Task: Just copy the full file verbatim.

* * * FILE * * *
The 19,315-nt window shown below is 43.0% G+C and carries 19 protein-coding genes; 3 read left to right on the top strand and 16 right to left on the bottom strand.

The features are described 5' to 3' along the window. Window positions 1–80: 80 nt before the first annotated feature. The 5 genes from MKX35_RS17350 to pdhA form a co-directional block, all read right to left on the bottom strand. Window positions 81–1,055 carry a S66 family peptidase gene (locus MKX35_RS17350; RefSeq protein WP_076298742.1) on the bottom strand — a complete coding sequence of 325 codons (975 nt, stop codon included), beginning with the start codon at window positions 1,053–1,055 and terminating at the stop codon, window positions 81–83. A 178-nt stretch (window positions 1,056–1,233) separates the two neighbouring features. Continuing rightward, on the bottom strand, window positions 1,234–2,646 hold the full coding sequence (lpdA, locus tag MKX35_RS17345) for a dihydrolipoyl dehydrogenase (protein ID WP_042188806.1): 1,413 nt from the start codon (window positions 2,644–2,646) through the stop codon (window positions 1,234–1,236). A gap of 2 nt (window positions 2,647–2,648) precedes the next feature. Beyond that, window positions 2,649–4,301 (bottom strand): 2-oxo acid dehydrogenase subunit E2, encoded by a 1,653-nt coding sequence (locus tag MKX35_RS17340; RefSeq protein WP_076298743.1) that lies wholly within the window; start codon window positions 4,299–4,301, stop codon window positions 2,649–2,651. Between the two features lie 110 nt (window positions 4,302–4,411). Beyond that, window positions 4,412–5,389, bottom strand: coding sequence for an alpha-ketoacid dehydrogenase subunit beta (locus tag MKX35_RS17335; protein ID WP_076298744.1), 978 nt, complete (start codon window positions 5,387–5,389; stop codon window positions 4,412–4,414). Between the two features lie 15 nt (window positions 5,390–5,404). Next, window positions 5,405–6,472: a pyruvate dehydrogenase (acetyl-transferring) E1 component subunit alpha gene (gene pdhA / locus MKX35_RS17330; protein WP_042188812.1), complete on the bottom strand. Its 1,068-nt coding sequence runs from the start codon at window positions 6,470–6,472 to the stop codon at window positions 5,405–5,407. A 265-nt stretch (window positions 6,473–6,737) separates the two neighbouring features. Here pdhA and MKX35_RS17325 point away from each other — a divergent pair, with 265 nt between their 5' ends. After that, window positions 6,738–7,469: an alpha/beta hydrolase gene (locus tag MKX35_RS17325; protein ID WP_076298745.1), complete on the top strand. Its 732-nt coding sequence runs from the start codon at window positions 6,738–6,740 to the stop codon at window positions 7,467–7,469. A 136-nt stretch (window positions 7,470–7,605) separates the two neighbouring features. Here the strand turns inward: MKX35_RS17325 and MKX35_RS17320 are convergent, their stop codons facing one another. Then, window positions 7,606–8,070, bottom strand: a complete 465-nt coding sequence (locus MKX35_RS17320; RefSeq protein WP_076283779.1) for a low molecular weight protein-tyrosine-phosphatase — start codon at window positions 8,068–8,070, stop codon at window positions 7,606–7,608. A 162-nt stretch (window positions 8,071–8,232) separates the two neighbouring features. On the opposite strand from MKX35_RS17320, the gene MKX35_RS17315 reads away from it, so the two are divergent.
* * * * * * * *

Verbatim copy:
The 19,315-nt window shown below is 43.0% G+C and carries 19 protein-coding genes; 3 read left to right on the top strand and 16 right to left on the bottom strand.

The features are described 5' to 3' along the window. Window positions 1–80: 80 nt before the first annotated feature. The 5 genes from MKX35_RS17350 to pdhA form a co-directional block, all read right to left on the bottom strand. Window positions 81–1,055 carry a S66 family peptidase gene (locus MKX35_RS17350; RefSeq protein WP_076298742.1) on the bottom strand — a complete coding sequence of 325 codons (975 nt, stop codon included), beginning with the start codon at window positions 1,053–1,055 and terminating at the stop codon, window positions 81–83. A 178-nt stretch (window positions 1,056–1,233) separates the two neighbouring features. Continuing rightward, on the bottom strand, window positions 1,234–2,646 hold the full coding sequence (lpdA, locus tag MKX35_RS17345) for a dihydrolipoyl dehydrogenase (protein ID WP_042188806.1): 1,413 nt from the start codon (window positions 2,644–2,646) through the stop codon (window positions 1,234–1,236). A gap of 2 nt (window positions 2,647–2,648) precedes the next feature. Beyond that, window positions 2,649–4,301 (bottom strand): 2-oxo acid dehydrogenase subunit E2, encoded by a 1,653-nt coding sequence (locus tag MKX35_RS17340; RefSeq protein WP_076298743.1) that lies wholly within the window; start codon window positions 4,299–4,301, stop codon window positions 2,649–2,651. Between the two features lie 110 nt (window positions 4,302–4,411). Beyond that, window positions 4,412–5,389, bottom strand: coding sequence for an alpha-ketoacid dehydrogenase subunit beta (locus tag MKX35_RS17335; protein ID WP_076298744.1), 978 nt, complete (start codon window positions 5,387–5,389; stop codon window positions 4,412–4,414). Between the two features lie 15 nt (window positions 5,390–5,404). Next, window positions 5,405–6,472: a pyruvate dehydrogenase (acetyl-transferring) E1 component subunit alpha gene (gene pdhA / locus MKX35_RS17330; protein WP_042188812.1), complete on the bottom strand. Its 1,068-nt coding sequence runs from the start codon at window positions 6,470–6,472 to the stop codon at window positions 5,405–5,407. A 265-nt stretch (window positions 6,473–6,737) separates the two neighbouring features. Here pdhA and MKX35_RS17325 point away from each other — a divergent pair, with 265 nt between their 5' ends. After that, window positions 6,738–7,469: an alpha/beta hydrolase gene (locus tag MKX35_RS17325; protein ID WP_076298745.1), complete on the top strand. Its 732-nt coding sequence runs from the start codon at window positions 6,738–6,740 to the stop codon at window positions 7,467–7,469. A 136-nt stretch (window positions 7,470–7,605) separates the two neighbouring features. Here the strand turns inward: MKX35_RS17325 and MKX35_RS17320 are convergent, their stop codons facing one another. Then, window positions 7,606–8,070, bottom strand: a complete 465-nt coding sequence (locus MKX35_RS17320; RefSeq protein WP_076283779.1) for a low molecular weight protein-tyrosine-phosphatase — start codon at window positions 8,068–8,070, stop codon at window positions 7,606–7,608. A 162-nt stretch (window positions 8,071–8,232) separates the two neighbouring features. On the opposite strand from MKX35_RS17320, the gene MKX35_RS17315 reads away from it, so the two are divergent.